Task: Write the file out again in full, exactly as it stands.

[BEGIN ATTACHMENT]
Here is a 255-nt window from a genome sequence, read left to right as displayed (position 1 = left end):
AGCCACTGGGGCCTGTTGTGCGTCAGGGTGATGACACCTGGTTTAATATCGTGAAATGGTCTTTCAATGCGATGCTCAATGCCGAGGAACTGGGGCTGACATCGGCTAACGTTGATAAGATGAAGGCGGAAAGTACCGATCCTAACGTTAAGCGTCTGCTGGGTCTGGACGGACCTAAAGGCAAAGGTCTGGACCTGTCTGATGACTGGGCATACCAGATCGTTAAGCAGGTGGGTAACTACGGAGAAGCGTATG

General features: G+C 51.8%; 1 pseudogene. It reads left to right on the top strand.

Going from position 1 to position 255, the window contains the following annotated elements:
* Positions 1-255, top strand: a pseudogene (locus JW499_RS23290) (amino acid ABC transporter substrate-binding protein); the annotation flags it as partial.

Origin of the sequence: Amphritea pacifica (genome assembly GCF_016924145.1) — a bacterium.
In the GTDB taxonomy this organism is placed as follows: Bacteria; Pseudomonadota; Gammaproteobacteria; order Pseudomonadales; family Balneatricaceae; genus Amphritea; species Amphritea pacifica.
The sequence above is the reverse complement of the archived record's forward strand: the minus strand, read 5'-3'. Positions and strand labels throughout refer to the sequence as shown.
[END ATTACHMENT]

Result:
Here is a 255-nt window from a genome sequence, read left to right as displayed (position 1 = left end):
AGCCACTGGGGCCTGTTGTGCGTCAGGGTGATGACACCTGGTTTAATATCGTGAAATGGTCTTTCAATGCGATGCTCAATGCCGAGGAACTGGGGCTGACATCGGCTAACGTTGATAAGATGAAGGCGGAAAGTACCGATCCTAACGTTAAGCGTCTGCTGGGTCTGGACGGACCTAAAGGCAAAGGTCTGGACCTGTCTGATGACTGGGCATACCAGATCGTTAAGCAGGTGGGTAACTACGGAGAAGCGTATG

General features: G+C 51.8%; 1 pseudogene. It reads left to right on the top strand.

Going from position 1 to position 255, the window contains the following annotated elements:
* Positions 1-255, top strand: a pseudogene (locus JW499_RS23290) (amino acid ABC transporter substrate-binding protein); the annotation flags it as partial.

Origin of the sequence: Amphritea pacifica (genome assembly GCF_016924145.1) — a bacterium.
In the GTDB taxonomy this organism is placed as follows: Bacteria; Pseudomonadota; Gammaproteobacteria; order Pseudomonadales; family Balneatricaceae; genus Amphritea; species Amphritea pacifica.
The sequence above is the reverse complement of the archived record's forward strand: the minus strand, read 5'-3'. Positions and strand labels throughout refer to the sequence as shown.